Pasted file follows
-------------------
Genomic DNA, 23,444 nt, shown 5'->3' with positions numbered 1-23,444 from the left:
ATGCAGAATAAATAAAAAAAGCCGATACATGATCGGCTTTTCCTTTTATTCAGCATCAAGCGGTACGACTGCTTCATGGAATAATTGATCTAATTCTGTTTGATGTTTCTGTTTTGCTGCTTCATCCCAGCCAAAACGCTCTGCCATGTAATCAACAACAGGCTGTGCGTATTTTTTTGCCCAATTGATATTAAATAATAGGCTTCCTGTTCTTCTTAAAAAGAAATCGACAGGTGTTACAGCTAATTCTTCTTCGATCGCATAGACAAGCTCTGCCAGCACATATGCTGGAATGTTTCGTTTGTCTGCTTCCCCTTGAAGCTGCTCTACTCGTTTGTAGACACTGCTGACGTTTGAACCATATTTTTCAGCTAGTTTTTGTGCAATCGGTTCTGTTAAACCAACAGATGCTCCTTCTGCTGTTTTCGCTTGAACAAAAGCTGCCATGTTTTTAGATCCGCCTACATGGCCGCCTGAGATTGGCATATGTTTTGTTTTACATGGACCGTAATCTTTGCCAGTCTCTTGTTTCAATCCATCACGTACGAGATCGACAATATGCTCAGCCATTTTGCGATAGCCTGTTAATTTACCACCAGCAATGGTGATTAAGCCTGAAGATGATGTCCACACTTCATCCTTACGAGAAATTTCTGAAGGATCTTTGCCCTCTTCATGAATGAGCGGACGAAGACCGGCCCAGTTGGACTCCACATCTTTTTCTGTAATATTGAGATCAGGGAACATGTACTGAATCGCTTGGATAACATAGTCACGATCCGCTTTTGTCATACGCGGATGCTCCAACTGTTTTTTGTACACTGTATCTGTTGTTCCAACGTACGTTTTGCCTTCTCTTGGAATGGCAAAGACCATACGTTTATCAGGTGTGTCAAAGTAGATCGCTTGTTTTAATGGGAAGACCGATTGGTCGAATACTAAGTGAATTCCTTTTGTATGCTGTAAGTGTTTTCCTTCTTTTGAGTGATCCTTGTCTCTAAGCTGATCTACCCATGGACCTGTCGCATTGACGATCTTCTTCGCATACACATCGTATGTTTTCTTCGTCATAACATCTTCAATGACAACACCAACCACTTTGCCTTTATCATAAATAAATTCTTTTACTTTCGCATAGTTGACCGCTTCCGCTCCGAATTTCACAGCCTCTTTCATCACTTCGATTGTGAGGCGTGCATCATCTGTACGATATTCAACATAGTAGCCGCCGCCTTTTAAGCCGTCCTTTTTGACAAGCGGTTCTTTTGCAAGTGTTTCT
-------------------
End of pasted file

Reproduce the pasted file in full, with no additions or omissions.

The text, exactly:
Genomic DNA, 23,444 nt, shown 5'->3' with positions numbered 1-23,444 from the left:
ATGCAGAATAAATAAAAAAAGCCGATACATGATCGGCTTTTCCTTTTATTCAGCATCAAGCGGTACGACTGCTTCATGGAATAATTGATCTAATTCTGTTTGATGTTTCTGTTTTGCTGCTTCATCCCAGCCAAAACGCTCTGCCATGTAATCAACAACAGGCTGTGCGTATTTTTTTGCCCAATTGATATTAAATAATAGGCTTCCTGTTCTTCTTAAAAAGAAATCGACAGGTGTTACAGCTAATTCTTCTTCGATCGCATAGACAAGCTCTGCCAGCACATATGCTGGAATGTTTCGTTTGTCTGCTTCCCCTTGAAGCTGCTCTACTCGTTTGTAGACACTGCTGACGTTTGAACCATATTTTTCAGCTAGTTTTTGTGCAATCGGTTCTGTTAAACCAACAGATGCTCCTTCTGCTGTTTTCGCTTGAACAAAAGCTGCCATGTTTTTAGATCCGCCTACATGGCCGCCTGAGATTGGCATATGTTTTGTTTTACATGGACCGTAATCTTTGCCAGTCTCTTGTTTCAATCCATCACGTACGAGATCGACAATATGCTCAGCCATTTTGCGATAGCCTGTTAATTTACCACCAGCAATGGTGATTAAGCCTGAAGATGATGTCCACACTTCATCCTTACGAGAAATTTCTGAAGGATCTTTGCCCTCTTCATGAATGAGCGGACGAAGACCGGCCCAGTTGGACTCCACATCTTTTTCTGTAATATTGAGATCAGGGAACATGTACTGAATCGCTTGGATAACATAGTCACGATCCGCTTTTGTCATACGCGGATGCTCCAACTGTTTTTTGTACACTGTATCTGTTGTTCCAACGTACGTTTTGCCTTCTCTTGGAATGGCAAAGACCATACGTTTATCAGGTGTGTCAAAGTAGATCGCTTGTTTTAATGGGAAGACCGATTGGTCGAATACTAAGTGAATTCCTTTTGTATGCTGTAAGTGTTTTCCTTCTTTTGAGTGATCCTTGTCTCTAAGCTGATCTACCCATGGACCTGTCGCATTGACGATCTTCTTCGCATACACATCGTATGTTTTCTTCGTCATAACATCTTCAATGACAACACCAACCACTTTGCCTTTATCATAAATAAATTCTTTTACTTTCGCATAGTTGACCGCTTCCGCTCCGAATTTCACAGCCTCTTTCATCACTTCGATTGTGAGGCGTGCATCATCTGTACGATATTCAACATAGTAGCCGCCGCCTTTTAAGCCGTCCTTTTTGACAAGCGGTTCTTTTGCAAGTGTTTCT